In Yesterday's Courant, Mitchell W. Perlman, former Executive Director of the Connecticut Freedom of Information Commission, provided a rebuttal on the Op-Ed Page. While I still agree with Justice Borden (and my discosure of having taken the Justice's Statutory Interpretation class still applies), Mr. Perlman is persuasive and worth a look:
Justice Borden's argument against this constitutional amendment was two-fold. First, he argued that the recent scandal that precipitated the call for such an amendment had nothing to do with the judicial branch's power to make rules governing the courts.
Second, he maintained that such an amendment is unnecessary now since internal reforms are already under way that, if implemented, will provide for far greater transparency than is currently the case.
It was a good argument, articulately presented. But I think it falls short on both accounts.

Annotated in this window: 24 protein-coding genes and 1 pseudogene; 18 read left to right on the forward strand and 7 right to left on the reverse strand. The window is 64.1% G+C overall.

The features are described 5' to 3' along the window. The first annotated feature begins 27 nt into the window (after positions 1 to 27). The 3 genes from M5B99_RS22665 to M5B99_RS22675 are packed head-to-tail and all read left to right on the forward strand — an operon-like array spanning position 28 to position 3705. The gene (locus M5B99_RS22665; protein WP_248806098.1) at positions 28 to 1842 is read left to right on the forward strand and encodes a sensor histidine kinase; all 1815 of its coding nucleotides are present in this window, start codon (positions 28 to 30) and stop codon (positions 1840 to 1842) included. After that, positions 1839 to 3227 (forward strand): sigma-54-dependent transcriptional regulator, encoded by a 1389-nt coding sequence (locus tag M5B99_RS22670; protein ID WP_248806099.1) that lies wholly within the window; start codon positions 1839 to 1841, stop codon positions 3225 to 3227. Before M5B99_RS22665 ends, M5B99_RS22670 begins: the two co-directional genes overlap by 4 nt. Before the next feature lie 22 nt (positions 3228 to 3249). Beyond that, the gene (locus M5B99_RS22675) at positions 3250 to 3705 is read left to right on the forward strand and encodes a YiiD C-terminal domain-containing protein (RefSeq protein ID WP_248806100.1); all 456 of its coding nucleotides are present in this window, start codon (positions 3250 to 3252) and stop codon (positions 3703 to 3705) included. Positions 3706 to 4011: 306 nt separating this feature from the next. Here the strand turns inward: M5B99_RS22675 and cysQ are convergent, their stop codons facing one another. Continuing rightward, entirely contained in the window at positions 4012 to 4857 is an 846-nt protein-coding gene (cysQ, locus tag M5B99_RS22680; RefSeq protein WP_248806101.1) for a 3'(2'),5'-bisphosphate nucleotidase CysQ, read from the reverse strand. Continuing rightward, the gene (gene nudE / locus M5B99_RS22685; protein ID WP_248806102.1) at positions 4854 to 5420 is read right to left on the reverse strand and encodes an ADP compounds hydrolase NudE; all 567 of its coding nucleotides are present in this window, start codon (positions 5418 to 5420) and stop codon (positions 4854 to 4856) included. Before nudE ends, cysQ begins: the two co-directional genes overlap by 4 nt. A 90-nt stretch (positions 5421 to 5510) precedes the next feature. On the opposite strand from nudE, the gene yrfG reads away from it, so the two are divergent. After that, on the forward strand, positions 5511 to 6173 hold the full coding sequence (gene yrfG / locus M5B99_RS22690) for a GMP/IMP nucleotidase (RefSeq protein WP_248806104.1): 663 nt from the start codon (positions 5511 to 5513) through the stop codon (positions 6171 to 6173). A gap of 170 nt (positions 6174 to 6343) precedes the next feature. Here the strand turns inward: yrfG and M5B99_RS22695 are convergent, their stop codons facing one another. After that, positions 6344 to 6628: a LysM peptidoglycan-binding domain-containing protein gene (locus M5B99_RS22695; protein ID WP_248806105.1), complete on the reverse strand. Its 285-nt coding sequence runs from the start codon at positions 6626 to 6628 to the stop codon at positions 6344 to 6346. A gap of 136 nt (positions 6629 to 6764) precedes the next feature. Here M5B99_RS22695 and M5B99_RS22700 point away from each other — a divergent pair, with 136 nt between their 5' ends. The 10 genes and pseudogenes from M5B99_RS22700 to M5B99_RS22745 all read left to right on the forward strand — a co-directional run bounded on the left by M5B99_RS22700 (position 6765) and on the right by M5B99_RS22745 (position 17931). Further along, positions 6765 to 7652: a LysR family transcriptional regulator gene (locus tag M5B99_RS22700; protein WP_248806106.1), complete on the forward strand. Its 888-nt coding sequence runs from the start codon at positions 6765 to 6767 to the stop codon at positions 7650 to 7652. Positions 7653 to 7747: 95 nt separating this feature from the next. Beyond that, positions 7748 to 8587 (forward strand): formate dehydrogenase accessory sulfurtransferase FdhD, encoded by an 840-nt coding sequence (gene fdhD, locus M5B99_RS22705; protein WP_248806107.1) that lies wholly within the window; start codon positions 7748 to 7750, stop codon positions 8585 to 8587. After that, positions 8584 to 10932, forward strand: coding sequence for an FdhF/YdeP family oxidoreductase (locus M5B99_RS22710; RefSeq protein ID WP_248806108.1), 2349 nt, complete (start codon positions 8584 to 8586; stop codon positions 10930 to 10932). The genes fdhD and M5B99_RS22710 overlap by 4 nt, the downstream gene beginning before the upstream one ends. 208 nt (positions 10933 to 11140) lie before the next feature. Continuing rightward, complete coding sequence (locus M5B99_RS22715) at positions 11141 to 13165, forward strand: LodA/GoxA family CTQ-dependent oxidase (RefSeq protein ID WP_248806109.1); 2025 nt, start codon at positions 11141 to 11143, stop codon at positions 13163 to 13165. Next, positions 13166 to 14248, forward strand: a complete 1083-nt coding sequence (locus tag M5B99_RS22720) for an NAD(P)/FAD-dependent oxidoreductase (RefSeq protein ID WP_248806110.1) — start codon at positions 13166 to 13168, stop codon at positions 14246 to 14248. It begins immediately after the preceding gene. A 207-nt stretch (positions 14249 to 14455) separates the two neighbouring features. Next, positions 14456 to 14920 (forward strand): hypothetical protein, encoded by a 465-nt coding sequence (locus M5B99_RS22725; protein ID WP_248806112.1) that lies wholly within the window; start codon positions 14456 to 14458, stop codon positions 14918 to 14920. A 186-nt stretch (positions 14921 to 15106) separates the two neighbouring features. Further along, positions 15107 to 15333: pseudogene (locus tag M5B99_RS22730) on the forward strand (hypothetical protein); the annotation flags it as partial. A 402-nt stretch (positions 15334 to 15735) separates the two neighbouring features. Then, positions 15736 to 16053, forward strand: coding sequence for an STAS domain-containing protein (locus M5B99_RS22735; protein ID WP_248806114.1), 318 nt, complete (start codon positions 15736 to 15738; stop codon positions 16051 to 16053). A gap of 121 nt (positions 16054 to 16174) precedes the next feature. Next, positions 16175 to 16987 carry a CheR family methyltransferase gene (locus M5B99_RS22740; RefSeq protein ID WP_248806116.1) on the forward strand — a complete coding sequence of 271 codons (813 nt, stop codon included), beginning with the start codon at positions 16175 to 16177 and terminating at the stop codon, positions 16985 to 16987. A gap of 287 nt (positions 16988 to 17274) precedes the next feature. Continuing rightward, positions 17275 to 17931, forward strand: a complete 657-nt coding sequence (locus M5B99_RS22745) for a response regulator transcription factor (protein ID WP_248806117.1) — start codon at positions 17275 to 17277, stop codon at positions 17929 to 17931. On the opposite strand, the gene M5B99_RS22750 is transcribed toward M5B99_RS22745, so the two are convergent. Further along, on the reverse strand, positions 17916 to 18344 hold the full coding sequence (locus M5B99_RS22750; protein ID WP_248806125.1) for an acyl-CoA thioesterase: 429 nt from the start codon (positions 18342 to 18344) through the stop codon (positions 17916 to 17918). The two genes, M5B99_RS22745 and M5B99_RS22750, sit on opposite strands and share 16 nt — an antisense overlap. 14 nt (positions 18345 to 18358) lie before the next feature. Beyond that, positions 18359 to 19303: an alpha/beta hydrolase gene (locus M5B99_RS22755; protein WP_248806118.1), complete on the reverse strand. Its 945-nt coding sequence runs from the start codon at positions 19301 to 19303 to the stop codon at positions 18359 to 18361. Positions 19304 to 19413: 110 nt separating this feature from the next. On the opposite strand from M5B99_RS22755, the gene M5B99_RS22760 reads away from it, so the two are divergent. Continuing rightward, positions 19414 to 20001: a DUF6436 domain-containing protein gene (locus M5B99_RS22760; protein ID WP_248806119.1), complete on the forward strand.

The fact is, there is no guarantee without a constitutional amendment.
Why is this so important? In effect, Justice Borden is attempting to establish within the judicial branch, by rule and policy, something akin to our Freedom of Information Act. But alleged violations of these provisions would not be reviewable by, or appealable to, any independent authority, such as the Freedom of Information Commission. Nor would any rule change be subject to legislative approval, as it is in the federal system.
Thus, any newfound transparency would be exclusively at the sufferance of the very judges who, in the future, may decide to close records or proceedings from public scrutiny.
Go read the whole thing and let me know what you think in the comments!